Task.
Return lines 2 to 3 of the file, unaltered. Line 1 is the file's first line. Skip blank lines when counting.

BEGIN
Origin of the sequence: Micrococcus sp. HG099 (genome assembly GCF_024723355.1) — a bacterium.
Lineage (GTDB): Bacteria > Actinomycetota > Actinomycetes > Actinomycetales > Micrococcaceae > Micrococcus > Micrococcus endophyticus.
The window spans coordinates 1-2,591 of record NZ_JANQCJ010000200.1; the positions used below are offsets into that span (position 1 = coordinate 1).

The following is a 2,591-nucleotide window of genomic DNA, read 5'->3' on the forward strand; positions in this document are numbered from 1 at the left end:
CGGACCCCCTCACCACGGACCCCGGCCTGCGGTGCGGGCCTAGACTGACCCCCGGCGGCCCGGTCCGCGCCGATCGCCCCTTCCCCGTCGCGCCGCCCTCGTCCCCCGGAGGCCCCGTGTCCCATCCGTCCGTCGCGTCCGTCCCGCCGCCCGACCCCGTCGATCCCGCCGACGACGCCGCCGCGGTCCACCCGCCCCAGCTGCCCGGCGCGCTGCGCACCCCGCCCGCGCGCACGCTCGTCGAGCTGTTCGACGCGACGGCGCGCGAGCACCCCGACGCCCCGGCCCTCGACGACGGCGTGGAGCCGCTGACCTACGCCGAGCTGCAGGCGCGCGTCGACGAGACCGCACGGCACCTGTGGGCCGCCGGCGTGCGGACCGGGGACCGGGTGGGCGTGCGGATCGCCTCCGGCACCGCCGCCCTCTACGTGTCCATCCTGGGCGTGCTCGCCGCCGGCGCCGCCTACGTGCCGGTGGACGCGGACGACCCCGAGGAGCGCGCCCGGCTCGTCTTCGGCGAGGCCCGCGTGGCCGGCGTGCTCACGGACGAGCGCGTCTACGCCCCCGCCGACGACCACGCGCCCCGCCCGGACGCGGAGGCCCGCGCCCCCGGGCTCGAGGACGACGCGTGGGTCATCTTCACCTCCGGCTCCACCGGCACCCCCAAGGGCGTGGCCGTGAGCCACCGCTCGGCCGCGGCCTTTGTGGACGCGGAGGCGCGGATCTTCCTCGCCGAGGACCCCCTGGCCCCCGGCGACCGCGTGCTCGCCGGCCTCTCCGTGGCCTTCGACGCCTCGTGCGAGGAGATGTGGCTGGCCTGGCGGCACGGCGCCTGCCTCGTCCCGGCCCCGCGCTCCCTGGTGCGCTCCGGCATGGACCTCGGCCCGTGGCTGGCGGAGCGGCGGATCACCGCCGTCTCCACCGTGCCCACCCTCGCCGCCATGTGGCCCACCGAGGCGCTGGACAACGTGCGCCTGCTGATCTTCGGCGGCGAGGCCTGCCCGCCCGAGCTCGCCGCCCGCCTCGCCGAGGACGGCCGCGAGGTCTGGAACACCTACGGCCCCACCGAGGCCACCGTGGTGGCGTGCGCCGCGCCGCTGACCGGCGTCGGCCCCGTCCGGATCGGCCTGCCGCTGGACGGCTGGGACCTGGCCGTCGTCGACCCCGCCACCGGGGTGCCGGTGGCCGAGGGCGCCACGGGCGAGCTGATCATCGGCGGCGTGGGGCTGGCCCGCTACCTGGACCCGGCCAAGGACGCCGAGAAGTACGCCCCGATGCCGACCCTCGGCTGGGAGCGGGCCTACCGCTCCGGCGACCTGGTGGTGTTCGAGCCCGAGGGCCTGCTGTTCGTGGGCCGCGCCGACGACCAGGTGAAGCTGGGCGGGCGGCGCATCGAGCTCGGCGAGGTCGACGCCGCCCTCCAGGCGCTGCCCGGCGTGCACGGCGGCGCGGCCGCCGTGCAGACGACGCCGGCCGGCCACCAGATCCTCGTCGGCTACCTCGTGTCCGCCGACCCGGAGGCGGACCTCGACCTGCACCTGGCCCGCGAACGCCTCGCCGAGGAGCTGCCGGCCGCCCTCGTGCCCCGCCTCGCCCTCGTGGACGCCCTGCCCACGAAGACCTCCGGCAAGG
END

Lineage (GTDB): Bacteria > Actinomycetota > Actinomycetes > Actinomycetales > Micrococcaceae > Micrococcus > Micrococcus endophyticus.
The window spans coordinates 1-2,591 of record NZ_JANQCJ010000200.1; the positions used below are offsets into that span (position 1 = coordinate 1).